D. Lorne Tyrrell

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with John Dirks, Yoshinori Ōsumi and Kenjirō Monji (at the Royal Ontario Museum on October 29, 2015)

Doctor David Lorne John Tyrrell (born February 10, 1943) is a Canadian physician.[1]


Born in Edmonton, Alberta,[1] he grew up on the family farm near Duffield and studied at the University of Alberta. Tyrrell interned at the University of Alberta Hospital and then went on to earn a PhD in pharmacology from Queen's University in 1972. He returned to Alberta in 1975 to train in internal medicine.[2] From 1982 to 1994, he was director of the Infectious Diseases division and later the Department of Medical Microbiology and Immunology at the University of Alberta. In 1994, he became dean of the faculty of medicine at the university. In 2010, he secured a large donation for the university which established the Li Ka Shing Institute of Virology.[3]

Tyrrell's research into viral hepatitis lead to the development of the oral antiviral drug lamivudine.[4] This treatment enabled the use of liver transplants for persons infected with Hepatitis B. In collaboration with Dr. Norman Miles Kneteman (University of Alberta, Department of Surgery), Dr. Tyrrell and his team contributed to the development of a mouse with a humanized liver to be used for testing drugs to treat Hepatitis C.[1][5]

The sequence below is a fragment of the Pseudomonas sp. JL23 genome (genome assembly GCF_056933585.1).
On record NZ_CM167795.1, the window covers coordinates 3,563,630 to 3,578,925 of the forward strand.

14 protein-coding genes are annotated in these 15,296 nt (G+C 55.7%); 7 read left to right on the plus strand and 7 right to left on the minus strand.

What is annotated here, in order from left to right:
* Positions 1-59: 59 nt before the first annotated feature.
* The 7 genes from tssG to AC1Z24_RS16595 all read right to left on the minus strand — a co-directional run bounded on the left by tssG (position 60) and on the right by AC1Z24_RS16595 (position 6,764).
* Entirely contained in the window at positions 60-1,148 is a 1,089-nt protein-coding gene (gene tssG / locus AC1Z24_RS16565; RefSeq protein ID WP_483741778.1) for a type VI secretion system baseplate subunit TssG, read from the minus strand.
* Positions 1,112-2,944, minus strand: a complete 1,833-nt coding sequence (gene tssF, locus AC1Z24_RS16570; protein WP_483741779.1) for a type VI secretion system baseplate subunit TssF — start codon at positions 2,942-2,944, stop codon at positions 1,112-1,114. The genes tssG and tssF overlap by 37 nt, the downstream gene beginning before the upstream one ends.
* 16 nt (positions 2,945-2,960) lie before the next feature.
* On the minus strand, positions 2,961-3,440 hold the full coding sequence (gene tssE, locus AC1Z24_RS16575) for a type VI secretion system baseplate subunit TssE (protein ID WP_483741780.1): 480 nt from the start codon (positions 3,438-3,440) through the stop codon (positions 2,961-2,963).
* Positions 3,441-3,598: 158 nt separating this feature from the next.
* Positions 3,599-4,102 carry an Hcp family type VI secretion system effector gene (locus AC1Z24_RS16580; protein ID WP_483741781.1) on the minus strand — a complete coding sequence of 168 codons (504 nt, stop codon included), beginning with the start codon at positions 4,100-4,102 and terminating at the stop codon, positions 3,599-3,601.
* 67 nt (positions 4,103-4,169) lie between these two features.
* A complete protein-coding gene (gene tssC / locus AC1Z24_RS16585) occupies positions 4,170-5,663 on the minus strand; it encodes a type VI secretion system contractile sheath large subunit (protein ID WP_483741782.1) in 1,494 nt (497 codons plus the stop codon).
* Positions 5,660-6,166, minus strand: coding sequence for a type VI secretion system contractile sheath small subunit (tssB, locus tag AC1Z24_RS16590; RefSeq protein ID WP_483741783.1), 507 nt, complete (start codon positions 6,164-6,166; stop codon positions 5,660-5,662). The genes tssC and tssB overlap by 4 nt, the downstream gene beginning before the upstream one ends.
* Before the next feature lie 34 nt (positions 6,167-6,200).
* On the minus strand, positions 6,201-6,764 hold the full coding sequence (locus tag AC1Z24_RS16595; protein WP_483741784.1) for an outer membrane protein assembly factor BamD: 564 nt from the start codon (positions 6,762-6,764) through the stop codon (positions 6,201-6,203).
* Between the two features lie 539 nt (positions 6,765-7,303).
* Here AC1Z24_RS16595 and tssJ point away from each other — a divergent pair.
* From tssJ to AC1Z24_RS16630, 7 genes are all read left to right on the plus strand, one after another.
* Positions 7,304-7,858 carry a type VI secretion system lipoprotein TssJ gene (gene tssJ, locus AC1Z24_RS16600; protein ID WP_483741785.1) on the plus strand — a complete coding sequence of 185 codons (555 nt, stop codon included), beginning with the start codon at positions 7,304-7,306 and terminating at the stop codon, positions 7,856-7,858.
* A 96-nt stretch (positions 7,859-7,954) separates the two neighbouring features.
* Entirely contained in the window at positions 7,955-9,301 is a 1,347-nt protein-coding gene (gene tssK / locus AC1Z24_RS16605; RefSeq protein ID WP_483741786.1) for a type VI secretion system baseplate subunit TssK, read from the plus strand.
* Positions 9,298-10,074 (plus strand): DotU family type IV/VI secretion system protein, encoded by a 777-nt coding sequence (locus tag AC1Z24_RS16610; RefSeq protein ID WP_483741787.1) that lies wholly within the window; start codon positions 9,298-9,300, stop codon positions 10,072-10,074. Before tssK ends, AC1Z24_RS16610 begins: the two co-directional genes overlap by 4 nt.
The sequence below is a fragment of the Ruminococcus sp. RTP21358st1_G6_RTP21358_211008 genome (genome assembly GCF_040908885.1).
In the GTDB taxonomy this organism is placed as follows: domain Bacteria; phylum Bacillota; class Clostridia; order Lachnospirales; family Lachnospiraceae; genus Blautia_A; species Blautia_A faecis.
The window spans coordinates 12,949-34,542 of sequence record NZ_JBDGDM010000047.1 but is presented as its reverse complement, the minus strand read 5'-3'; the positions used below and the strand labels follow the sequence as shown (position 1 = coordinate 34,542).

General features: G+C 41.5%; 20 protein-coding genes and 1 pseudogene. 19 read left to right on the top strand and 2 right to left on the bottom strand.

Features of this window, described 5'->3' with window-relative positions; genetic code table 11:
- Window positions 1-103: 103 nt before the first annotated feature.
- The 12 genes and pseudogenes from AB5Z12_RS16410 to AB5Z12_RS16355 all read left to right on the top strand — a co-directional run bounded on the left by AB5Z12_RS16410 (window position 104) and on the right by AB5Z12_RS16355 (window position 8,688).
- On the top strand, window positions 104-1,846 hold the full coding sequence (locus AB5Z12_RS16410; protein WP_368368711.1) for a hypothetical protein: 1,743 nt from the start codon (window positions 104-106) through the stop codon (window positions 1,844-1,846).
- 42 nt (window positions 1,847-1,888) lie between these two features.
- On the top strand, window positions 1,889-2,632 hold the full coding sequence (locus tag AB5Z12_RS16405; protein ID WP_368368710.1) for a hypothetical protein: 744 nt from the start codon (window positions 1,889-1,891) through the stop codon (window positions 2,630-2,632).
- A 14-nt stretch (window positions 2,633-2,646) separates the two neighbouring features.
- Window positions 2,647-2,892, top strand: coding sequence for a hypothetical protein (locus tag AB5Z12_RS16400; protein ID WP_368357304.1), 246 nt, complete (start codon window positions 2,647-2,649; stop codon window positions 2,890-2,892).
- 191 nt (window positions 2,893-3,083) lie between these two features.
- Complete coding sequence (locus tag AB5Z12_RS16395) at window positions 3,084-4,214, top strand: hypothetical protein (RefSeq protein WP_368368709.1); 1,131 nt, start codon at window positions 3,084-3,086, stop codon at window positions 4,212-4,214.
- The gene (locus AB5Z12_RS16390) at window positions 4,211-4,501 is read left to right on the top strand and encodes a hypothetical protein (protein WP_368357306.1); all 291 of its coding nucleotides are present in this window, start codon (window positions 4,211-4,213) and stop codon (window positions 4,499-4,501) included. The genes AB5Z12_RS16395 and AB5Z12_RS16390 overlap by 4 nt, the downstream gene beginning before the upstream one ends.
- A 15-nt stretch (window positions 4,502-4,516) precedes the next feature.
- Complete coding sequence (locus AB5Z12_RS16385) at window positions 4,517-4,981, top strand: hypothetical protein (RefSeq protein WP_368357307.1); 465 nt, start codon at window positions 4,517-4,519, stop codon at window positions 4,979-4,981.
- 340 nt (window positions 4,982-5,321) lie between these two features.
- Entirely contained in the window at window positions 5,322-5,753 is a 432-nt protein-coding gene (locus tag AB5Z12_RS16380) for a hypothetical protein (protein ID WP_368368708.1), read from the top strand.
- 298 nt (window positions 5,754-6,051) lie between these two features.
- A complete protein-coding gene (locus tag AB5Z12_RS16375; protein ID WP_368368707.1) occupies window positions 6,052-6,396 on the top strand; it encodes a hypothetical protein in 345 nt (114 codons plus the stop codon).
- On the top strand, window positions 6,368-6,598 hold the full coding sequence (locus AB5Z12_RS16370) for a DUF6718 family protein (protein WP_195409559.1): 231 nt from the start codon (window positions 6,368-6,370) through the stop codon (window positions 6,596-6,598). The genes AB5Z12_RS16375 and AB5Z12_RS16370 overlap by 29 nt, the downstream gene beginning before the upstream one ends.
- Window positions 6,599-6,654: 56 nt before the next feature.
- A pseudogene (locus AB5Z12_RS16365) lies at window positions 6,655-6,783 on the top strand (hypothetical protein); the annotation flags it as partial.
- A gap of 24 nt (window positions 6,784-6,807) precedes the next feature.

He was named to the Alberta Order of Excellence in 2000 and became an officer in the Order of Canada in 2002. Tyrrell became a fellow of the Royal Society of Canada in 2004. In 2009, he was named chair of the board of directors for the Gairdner Foundation.[4] Tyrrell was inducted into the Canadian Medical Hall of Fame in 2011.[1] He was a Killam Prize winner in 2015.[6]


  1. ^ a b c d "Dr. Alan C. Burton". Canadian Medical Hall of Fame. 2012. Archived from the original on 2014-11-03. 
  2. ^ "Dr. D. Lorne J. Tyrrell". Alberta Order of Excellence. 
  3. ^ "Fighting a deadly disease". Alberta Medical Association. 
  4. ^ a b "D. Lorne Tyrrell". Gairdner Foundation. 
  5. ^ Mercer, David F.; Schiller, Daniel E.; Elliott, John F.; Douglas, Donna N.; Hao, Chunhai; Rinfret, Aline; Addison, William R.; Fischer, Karl P.; Churchill, Thomas A.; Lakey, Jonathan R.T.; Tyrrell, David L.J.; Kneteman, Norman M. Nature Medicine. 7 (8): 927–933. doi:10.1038/90968.  Missing or empty |title= (help)
  6. ^ "D. Lorne Tyrrell". Canada Council for the Arts. Archived from the original on 2015-05-26.